The lawyer cannot create a job for you. You must have a job offer to present to the lawyer.
Mr. Shusterman is a former INS Trial Attorney (1976-82) with over 35 years of immigration experience. His response to your question is general in nature, as not all the facts are known to him. You should retain an attorney experienced in immigration law to review all the facts in your case in order to receive advice specific to your case. Mr. Shusterman's statement above does not create an attorney/client relationship.
You ask some great questions, and you're making life easier for the employer and the attorney by being so proactive. While the documents in this situation will be important, the more critical issues at this stage are what position you are being offered, the nature of the company, and your qualifications, among several others. Bringing a lot of paperwork to your employer at this point wouldn't be the most useful thing to do. The most useful thing to do would be to speak to an immigration attorney (both you and the employer), to discuss the above factors. Only then could the attorney make some recommendations. The article below may be useful. Best of luck.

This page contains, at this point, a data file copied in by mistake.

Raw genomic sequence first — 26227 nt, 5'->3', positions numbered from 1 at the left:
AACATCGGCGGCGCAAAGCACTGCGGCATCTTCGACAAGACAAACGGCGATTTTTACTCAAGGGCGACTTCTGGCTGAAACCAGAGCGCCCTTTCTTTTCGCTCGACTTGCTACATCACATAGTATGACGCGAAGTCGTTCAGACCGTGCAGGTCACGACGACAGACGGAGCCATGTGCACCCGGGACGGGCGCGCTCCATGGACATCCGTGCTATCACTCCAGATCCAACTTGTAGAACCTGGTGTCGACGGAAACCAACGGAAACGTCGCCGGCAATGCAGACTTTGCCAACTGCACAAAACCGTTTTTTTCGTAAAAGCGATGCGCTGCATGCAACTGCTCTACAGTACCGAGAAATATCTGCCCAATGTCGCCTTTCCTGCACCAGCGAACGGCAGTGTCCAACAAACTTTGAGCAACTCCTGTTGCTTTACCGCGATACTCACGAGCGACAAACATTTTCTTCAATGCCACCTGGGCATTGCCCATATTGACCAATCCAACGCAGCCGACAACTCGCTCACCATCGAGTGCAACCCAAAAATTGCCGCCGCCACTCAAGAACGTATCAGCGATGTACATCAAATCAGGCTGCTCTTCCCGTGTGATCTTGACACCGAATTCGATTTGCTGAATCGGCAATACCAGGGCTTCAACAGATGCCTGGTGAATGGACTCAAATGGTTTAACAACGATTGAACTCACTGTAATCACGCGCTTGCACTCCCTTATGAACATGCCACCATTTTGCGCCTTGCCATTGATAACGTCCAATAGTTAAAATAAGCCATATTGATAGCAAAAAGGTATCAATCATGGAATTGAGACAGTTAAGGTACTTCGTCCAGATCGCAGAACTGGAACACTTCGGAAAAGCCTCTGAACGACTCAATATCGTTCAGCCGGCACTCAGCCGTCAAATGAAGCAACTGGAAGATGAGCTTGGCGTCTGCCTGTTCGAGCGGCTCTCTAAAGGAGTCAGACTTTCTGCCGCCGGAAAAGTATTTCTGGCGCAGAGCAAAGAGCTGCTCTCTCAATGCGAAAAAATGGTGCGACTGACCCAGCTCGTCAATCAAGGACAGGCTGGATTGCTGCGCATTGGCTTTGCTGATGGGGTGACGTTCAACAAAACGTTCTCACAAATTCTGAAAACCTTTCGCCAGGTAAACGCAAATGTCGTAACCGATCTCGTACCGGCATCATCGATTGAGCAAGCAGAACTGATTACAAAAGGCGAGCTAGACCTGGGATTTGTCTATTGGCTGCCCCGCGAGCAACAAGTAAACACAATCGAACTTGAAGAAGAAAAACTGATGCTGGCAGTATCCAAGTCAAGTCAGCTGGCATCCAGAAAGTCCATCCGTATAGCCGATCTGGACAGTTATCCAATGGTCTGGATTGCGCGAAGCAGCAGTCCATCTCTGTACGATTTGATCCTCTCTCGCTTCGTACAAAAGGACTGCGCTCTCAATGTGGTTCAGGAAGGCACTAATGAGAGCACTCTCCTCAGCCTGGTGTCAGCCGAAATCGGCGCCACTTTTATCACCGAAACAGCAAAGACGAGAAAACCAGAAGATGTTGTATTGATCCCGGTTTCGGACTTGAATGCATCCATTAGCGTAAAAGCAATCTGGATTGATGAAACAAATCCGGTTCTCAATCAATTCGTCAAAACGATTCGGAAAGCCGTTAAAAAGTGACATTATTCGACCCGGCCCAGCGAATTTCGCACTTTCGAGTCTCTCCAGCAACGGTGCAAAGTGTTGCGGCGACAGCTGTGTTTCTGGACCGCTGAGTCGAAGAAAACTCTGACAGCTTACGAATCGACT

Kindly note that this posting is offered for informational purposes only. It does not constitute an attorney-client relationship. Remember, this site is akin to an internet blog. Do not rely on information here to make important decisions in your life. Make an appointment to meet with a licensed attorney in his or her office (or via Skype or phone) to obtain competent personal and professional guidance.
The best thing would be to retain a lawyer who will speak to your employer and convince her that she can do it for you.